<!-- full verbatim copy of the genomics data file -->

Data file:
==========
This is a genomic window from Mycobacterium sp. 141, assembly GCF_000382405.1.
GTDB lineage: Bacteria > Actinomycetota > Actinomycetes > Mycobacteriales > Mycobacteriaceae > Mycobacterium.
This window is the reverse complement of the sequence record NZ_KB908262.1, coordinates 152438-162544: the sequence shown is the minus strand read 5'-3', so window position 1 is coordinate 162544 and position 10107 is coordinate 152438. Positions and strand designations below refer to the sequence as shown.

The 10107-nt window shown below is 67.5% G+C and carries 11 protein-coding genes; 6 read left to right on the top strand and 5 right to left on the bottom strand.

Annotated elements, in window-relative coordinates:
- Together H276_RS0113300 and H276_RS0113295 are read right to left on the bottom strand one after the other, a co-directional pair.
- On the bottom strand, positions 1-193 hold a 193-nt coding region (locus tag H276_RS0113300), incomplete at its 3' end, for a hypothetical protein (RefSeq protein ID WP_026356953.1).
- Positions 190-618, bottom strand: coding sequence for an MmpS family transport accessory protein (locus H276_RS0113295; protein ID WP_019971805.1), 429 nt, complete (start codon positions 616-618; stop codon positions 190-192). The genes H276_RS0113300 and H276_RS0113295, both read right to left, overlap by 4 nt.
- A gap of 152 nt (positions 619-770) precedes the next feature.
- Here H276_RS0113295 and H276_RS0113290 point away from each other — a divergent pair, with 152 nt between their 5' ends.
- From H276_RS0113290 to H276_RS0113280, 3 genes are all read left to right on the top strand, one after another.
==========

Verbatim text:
This is a genomic window from Mycobacterium sp. 141, assembly GCF_000382405.1.
GTDB lineage: Bacteria > Actinomycetota > Actinomycetes > Mycobacteriales > Mycobacteriaceae > Mycobacterium.
This window is the reverse complement of the sequence record NZ_KB908262.1, coordinates 152438-162544: the sequence shown is the minus strand read 5'-3', so window position 1 is coordinate 162544 and position 10107 is coordinate 152438. Positions and strand designations below refer to the sequence as shown.

The 10107-nt window shown below is 67.5% G+C and carries 11 protein-coding genes; 6 read left to right on the top strand and 5 right to left on the bottom strand.

Annotated elements, in window-relative coordinates:
- Together H276_RS0113300 and H276_RS0113295 are read right to left on the bottom strand one after the other, a co-directional pair.
- On the bottom strand, positions 1-193 hold a 193-nt coding region (locus tag H276_RS0113300), incomplete at its 3' end, for a hypothetical protein (RefSeq protein ID WP_026356953.1).
- Positions 190-618, bottom strand: coding sequence for an MmpS family transport accessory protein (locus H276_RS0113295; protein ID WP_019971805.1), 429 nt, complete (start codon positions 616-618; stop codon positions 190-192). The genes H276_RS0113300 and H276_RS0113295, both read right to left, overlap by 4 nt.
- A gap of 152 nt (positions 619-770) precedes the next feature.
- Here H276_RS0113295 and H276_RS0113290 point away from each other — a divergent pair, with 152 nt between their 5' ends.
- From H276_RS0113290 to H276_RS0113280, 3 genes are all read left to right on the top strand, one after another.